Davidson, a graduate of Yale Law School, was in the early 2000s a professor at Georgetown University and director of public policy for the Americas at Google in Washington D.C. He served director of digital economy at the Department of Commerce, as vice president and director of the Open Technology Institute at the New America Foundation, and as tech policy fellow and then senior advisor at the Mozilla Foundation, according to his LinkedIn page.

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FCC

FCC Commissioner Geoffrey Starks Calls for Environmental Sustainability at Summit

Environmental sustainability in telecom has been a key talking point for Starks.

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June 27, 2022 – Federal Communications Commission Commissioner Geoffrey Starks raised on Monday the importance of sustainability in telecommunications as a speaker at the 2022 Broadband for All Summit in Stockholm, Sweden.

An important responsibility for agencies in the industry is building infrastructure that is environmentally sustainable, Starks said, suggesting four avenues to improve sustainability.

First, “we must continue to find ways to do more while using less, and that begins with the way we use spectrum,” he said. We need to “squeeze” the most out of the finite spectrum while simultaneously building networks that draw less power.

Second, “we need to realize our full potential to help other sectors consume less, too.”

We are entering an era where we can “collect, communicate, and analyze massive quantities of data to improve decision-making in real-time. Everything from traffic flow to energy transmission to orders of operation on the factory floor can benefit from data-driven efficiencies that were previously impossible,” he said.

Third, “industry-led initiatives must continue to play a significant role, from progressing towards reducing or eliminating the carbon emissions associated with their operations, to increasing renewable energy and minimizing electronic waste.”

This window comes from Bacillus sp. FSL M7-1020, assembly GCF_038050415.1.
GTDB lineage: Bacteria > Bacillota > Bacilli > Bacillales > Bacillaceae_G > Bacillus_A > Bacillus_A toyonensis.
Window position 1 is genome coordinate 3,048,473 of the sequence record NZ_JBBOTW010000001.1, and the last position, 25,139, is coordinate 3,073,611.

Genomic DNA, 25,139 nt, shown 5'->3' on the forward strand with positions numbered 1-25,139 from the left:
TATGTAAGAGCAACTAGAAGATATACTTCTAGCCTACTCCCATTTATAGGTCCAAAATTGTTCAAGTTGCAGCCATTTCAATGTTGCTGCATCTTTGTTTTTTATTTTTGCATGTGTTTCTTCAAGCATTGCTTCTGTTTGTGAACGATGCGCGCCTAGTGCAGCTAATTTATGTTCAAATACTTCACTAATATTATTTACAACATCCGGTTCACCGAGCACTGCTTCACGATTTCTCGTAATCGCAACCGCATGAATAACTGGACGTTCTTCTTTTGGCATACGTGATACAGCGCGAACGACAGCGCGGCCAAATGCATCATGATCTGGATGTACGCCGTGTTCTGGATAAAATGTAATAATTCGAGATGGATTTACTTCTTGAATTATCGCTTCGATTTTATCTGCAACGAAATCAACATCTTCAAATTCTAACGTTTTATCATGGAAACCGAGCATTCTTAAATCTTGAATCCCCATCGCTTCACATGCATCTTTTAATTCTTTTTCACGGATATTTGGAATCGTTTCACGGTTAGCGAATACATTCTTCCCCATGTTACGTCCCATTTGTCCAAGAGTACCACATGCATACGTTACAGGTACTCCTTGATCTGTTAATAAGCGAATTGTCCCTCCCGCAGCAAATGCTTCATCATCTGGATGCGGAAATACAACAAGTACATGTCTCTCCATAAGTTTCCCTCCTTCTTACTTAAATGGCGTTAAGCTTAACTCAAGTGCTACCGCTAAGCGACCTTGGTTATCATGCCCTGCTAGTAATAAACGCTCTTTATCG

Some manufacturers, according to Starks, have gone beyond carbon neutrality and are aiming for net-zero operations.

Fourth, “we must collectively do our part to mitigate climate change’s harmful effects at the network level”. With harsher weather patterns than previous generation, we should invest in networks that will keep communities connected during storms, floods, wildfires, and other disasters.

Starks, who has pitched environmental sustainability in telecommunications on a multiple occasions, advocated for players in the industry to be “as aggressive as possible with our climate commitments, and we should be as comprehensive as possible in our effort to comply with them.” This should include eliminating waste during the production phase, he said.

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FCC

FCC to Gather Information on Offshore Spectrum, Accurate 911 Call Routing

The FCC is examining the need and use cases for allocating spectrum for offshore use.

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WASHINGTON, June 8, 2022 – The Federal Communications Commission voted in an open meeting Wednesday to examine technology that can improve wireless 911 call routing, propose a fine for interrupting U.S. forest service radio communications, and to seek comment on offshore spectrum needs and uses.

The FCC voted to begin gathering information through public comment on the “possible current and future needs, uses, and impacts of offshore wireless spectrum use,” including for cruise ships, oceanography and wind turbine projects. Other options, like satellite-based systems, are available to provide service.

The construction and operation of windfarms in the Atlantic and Pacific oceans and communication services between at-sea vessels require offshore spectrum. The notice of inquiry asks what other cases exist that require offshore spectrum access that are not being provided for under existing models.